Senior negotiators from the Afghan government and the Taliban have met for fresh peace talks in the Qatari capital of Doha as Taliban insurgents escalated attacks on cities and villages and took over a vast swath of territory.
Among the high-ranking representatives from Kabul attending the Saturday talks were former Afghan president Hamid Karzai and the head of the High Council for National Reconciliation, Abdullah Abdullah, with the spokesperson for the government’s negotiating team insisting that Kabul expects the two sides to reach a deal during the talks within a short time.
"The high-level delegation is here to talk to both sides, guide them and support the (government) negotiating team in terms of speeding up the talks and have progress," said the spokeswoman for Kabul’s negotiating team, Najia Anwari.
"We expect that it (will) speed the talks and... in a short time, both sides will reach a result and we will witness a durable and dignified peace in Afghanistan," she added.
The two sides have been meeting on and off for months in the Qatari capital but the talks have lost momentum as the insurgents have made battlefield gains.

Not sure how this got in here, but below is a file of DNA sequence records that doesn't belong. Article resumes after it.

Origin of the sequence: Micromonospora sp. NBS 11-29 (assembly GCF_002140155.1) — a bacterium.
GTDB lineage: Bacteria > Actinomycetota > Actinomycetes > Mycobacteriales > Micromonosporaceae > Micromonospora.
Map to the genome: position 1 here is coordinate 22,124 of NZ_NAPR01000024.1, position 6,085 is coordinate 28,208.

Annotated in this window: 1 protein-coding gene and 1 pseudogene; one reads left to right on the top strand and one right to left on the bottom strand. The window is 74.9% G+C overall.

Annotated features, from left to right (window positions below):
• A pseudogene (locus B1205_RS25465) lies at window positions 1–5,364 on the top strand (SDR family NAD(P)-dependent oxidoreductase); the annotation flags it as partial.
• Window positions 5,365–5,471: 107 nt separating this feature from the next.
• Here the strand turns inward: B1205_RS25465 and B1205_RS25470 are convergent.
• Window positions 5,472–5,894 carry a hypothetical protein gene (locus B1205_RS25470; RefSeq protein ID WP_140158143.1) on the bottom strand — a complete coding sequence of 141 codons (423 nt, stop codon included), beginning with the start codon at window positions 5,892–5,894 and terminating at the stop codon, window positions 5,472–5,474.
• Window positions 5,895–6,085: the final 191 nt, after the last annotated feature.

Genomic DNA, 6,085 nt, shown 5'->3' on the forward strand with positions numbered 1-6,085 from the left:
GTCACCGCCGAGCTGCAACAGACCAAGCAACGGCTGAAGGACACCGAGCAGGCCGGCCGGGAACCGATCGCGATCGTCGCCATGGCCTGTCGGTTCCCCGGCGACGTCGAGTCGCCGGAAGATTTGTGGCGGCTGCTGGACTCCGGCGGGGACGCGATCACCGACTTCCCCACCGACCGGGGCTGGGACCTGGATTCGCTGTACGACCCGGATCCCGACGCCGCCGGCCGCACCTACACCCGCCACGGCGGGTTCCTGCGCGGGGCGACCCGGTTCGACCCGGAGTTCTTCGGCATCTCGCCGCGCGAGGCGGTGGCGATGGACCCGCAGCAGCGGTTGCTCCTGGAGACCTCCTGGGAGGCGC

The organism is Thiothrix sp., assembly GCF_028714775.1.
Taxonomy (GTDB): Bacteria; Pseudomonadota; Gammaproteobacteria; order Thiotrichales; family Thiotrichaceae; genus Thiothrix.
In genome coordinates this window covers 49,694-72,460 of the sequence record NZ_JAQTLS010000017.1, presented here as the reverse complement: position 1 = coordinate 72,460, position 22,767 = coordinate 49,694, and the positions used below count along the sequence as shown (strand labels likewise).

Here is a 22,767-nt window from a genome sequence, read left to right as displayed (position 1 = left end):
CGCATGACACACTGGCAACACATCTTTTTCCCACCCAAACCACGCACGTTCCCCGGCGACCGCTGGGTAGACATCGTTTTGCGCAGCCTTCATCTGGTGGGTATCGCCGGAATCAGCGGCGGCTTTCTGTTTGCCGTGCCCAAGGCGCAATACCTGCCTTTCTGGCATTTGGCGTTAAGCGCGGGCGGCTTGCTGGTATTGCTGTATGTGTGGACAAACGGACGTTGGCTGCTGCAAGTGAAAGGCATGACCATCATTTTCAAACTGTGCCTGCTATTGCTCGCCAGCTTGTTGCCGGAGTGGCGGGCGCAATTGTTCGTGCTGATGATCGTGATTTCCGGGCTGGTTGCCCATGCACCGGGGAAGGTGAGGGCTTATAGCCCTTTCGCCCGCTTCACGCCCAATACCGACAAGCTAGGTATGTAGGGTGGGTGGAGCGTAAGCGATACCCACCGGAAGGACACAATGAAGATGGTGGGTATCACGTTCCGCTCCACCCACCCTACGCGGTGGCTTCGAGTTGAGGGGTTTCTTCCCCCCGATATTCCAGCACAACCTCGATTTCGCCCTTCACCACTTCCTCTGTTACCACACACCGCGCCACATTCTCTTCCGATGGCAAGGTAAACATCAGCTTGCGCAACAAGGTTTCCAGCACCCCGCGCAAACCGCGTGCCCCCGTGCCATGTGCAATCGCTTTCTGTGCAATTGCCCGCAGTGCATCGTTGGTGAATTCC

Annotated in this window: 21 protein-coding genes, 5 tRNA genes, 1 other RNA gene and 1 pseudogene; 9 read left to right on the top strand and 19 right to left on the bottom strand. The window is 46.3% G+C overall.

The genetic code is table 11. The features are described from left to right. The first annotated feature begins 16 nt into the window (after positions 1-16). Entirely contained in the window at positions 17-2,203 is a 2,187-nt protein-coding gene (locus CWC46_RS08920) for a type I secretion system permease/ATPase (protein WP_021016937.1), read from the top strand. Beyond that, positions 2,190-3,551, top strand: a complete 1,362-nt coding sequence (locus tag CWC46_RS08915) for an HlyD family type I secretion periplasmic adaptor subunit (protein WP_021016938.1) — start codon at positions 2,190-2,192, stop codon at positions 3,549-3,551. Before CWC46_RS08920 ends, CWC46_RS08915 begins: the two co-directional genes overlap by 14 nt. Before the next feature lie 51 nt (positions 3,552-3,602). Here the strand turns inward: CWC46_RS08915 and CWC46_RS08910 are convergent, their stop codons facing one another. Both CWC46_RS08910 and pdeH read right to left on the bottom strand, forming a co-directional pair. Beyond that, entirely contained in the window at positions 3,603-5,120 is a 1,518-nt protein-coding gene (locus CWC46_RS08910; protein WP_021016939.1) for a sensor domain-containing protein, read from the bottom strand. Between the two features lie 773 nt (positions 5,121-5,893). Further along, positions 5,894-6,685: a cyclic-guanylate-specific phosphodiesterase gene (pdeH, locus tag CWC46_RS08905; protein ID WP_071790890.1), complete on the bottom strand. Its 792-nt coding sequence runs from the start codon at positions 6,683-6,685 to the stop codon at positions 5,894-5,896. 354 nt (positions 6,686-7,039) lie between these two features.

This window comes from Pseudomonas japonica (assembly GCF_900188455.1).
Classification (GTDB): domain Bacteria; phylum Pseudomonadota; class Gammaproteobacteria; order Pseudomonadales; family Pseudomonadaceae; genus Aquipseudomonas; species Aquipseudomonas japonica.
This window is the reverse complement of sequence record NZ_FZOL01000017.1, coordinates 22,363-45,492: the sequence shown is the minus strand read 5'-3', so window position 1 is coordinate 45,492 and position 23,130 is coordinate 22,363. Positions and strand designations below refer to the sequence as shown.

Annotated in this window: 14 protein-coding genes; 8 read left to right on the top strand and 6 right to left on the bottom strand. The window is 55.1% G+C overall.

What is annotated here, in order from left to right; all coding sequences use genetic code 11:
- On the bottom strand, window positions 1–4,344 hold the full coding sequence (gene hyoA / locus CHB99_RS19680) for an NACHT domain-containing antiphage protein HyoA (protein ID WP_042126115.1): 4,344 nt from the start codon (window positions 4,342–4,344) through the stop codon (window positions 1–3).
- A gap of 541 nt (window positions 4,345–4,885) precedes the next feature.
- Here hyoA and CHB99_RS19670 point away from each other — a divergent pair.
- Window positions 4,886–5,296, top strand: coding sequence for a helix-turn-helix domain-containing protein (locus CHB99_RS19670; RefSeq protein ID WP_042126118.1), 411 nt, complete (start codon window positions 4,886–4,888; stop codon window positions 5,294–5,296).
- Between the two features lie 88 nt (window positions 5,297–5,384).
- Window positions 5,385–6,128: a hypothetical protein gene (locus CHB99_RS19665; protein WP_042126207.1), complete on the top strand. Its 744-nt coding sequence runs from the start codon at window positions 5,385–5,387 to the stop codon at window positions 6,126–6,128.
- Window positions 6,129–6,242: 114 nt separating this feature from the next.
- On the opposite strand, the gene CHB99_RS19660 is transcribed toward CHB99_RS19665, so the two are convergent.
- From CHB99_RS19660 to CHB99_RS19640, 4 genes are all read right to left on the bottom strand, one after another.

Afghan forces clashed on Friday with Taliban militants in Spin Boldak region after launching an operation to retake the key southern border crossing with Pakistan.
The battle at the southern border follows weeks of intensifying fighting across Afghanistan, with the Taliban pressing multiple offensives and overrunning dozens of districts at a staggering rate.
Government troops also tightened their grip in the north and battled to recapture the stronghold of an infamous warlord.
A war of words has intensified between Kabul and Islamabad after the Afghan vice president accused the Pakistani military of providing "close air support to Taliban in certain areas."
The speed and scale of recent Taliban attacks have caught many by surprise, with analysts saying the group intends to force the government to negotiate on the insurgents' terms or suffer total military defeat.
Pakistan's Balochistan province has been home to the Taliban's top leadership for decades, along with a large contingent of reserve fighters who often slip into Afghanistan to boost their ranks.
Foreign troops had been engaged in Afghanistan for nearly two decades following the US-led military invasion of the country launched in the aftermath of the September 11 attacks. The foreign forces have largely withdrawn from the country after Washington announced plans to pull out its forces by the end of next month.